Davar Ardalan, NPR
Iraqi President Jalal Talabani, during a recent visit to Washington, D.C.
1933: Born in the village of Kelkan near Lake Dokan in Iraqi Kurdistan.
1947: Joins Kurdistan Democratic Party.
1953: Enters law school.
1956: Goes into hiding in 1956 to escape arrest for founding the Kurdistan Student Union.
1958: Returns to law school, while pursuing a career as a journalist and editor.
1959: Serves in Iraqi army.
Early 1960s: Leads resistance in key regions during Kurdish revolt against the Iraqi government.
1974-1975: Fights during Kurdish revolution against Iraq's Baathist dictatorship.
1975: Helps found the Patriotic Union of Kurdistan.
1991: Returns to Iraq after being forced to leave in the late 1980s and works to establish a Kurdish safe haven in Iraqi Kurdistan.
1992: Democratic elections for a Kurdish parliament are held in the safe haven, leading to the formation of a Kurdish regional government.
April 2005: Iraq's National Assembly appoints him interim president.
April 2006: Elected to second term as president.
Chip Somodevilla/Getty Images
Talabani awaits a Monday meeting with former CIA chief George Tenet.
Talabani awaits a Monday meeting with former CIA chief George Tenet. Chip Somodevilla/Getty Images
Jalal Talabani is president of Iraq, a country that many of his fellow Kurds don't believe in. The autonomy of the Kurdish region in northern Iraq is making it harder to resist demands for other autonomous regions in Iraq. That, in turn, adds to fears that Iraq could break apart.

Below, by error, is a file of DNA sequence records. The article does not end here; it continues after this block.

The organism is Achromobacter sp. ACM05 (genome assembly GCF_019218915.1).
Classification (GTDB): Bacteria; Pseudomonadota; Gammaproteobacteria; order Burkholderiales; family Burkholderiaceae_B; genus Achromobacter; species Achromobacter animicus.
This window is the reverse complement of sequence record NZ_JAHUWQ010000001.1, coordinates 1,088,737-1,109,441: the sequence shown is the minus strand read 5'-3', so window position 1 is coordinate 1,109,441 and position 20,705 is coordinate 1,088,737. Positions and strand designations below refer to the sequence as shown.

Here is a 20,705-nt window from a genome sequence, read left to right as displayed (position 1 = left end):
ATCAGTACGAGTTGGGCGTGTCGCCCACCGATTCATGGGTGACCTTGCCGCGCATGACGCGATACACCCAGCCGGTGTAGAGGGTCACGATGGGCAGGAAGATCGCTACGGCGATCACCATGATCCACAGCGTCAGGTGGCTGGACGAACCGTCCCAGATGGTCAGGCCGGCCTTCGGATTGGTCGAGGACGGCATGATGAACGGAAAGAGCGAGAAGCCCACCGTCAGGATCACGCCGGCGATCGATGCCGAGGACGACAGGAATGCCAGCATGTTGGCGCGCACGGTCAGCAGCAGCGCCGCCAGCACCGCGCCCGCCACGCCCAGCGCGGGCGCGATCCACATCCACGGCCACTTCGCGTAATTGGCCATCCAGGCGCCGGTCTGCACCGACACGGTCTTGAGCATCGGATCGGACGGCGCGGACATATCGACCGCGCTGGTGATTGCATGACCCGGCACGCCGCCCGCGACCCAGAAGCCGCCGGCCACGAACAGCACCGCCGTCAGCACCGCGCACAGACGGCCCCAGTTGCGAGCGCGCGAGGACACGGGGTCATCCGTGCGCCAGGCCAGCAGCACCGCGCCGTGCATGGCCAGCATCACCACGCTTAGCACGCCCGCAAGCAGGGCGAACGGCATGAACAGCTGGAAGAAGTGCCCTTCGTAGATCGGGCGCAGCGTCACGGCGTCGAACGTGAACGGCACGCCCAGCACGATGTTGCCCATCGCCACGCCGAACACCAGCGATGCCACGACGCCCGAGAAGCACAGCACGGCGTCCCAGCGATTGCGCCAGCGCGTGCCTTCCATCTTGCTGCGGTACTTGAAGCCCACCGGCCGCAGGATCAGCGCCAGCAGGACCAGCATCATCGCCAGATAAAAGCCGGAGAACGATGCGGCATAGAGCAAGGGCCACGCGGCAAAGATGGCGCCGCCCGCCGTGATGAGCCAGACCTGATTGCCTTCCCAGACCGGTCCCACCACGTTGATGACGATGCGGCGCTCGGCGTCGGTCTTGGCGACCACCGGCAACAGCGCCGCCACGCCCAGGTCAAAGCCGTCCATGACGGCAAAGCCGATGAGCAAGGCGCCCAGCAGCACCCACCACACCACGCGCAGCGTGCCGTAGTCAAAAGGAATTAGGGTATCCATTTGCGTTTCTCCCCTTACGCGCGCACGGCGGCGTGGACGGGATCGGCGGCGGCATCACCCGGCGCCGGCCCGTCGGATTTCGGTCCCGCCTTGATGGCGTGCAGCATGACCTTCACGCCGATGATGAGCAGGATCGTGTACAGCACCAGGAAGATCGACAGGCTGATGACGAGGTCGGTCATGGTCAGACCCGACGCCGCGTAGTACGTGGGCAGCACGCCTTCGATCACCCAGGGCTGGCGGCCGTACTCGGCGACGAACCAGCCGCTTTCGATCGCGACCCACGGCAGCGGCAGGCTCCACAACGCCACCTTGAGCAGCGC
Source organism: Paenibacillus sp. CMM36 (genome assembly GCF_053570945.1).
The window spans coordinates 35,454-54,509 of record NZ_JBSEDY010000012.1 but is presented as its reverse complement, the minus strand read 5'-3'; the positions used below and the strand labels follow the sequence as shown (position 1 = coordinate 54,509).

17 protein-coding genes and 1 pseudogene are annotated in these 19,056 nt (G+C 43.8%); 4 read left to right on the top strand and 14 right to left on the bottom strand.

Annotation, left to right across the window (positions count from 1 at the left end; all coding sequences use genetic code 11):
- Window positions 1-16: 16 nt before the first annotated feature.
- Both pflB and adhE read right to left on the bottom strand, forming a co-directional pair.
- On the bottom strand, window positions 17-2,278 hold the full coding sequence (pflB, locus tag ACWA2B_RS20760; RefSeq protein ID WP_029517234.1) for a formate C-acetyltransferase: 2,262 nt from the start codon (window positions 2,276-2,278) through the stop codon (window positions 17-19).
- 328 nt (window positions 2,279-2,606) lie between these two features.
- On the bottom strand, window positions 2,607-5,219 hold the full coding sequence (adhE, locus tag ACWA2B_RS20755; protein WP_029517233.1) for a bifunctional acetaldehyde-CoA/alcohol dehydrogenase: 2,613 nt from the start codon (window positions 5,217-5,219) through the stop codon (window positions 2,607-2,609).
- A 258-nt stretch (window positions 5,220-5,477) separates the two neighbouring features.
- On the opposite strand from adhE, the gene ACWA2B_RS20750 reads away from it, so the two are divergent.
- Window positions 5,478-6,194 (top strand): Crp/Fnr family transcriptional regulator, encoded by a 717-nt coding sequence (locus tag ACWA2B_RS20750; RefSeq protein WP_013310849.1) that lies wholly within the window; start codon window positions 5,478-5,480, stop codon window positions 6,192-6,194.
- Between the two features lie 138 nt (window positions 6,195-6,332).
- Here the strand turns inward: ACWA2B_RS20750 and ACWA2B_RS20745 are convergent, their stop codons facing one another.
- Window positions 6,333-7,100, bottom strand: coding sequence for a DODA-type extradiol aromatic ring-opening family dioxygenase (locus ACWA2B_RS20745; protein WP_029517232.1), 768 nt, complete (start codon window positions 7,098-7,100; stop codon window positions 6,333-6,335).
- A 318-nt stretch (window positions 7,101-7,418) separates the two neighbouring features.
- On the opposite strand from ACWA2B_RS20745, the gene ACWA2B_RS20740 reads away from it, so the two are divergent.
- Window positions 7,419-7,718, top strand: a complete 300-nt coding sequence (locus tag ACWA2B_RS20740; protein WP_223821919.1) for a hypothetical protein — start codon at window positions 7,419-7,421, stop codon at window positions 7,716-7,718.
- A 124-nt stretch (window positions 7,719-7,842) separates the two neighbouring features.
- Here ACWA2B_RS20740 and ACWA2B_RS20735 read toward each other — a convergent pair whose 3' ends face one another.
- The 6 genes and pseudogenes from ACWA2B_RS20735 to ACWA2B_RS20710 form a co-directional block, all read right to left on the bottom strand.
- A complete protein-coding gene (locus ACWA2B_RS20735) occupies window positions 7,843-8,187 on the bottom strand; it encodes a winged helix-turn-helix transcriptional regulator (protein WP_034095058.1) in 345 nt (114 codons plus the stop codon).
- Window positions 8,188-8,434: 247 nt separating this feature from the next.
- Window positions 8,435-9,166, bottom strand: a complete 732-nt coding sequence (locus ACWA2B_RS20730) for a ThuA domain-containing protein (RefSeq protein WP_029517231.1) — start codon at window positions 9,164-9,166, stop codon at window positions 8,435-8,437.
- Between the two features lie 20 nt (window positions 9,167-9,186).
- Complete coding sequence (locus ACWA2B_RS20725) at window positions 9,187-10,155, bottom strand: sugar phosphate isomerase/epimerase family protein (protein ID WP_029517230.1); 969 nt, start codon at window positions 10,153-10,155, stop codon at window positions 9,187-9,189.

Last week, at the United Nations, Talabani issued a warning about the constant violence that threatens to split Iraq into three distinct parts.
"We say it openly, our people's patience is nearing its end, particularly when it sees the blood of its innocent sons and daughters being spilled and defiled..." he said.
In an interview with NPR, Talabani explains that he's impatient with Iraq's neighbors, citing Syria, Iran and Turkey.
"We are asking them to stop interfering in our internal affairs, and especially the sovereignty and independence of Iraq," he says.
If the violence doesn't stop, he says, the Iraqi people will "support the opposition of other countries" and "will try to make troubles for them as they have done for us."
Talabani's statement surprised Peter Galbraith, a longtime American adviser to Iraq's Kurds.
"To hear him say that Iraq is prepared to support opposition groups, armed opposition groups implicitly, in each of these countries is a reflection of real frustration with what's going on in Iraq," Galbraith says.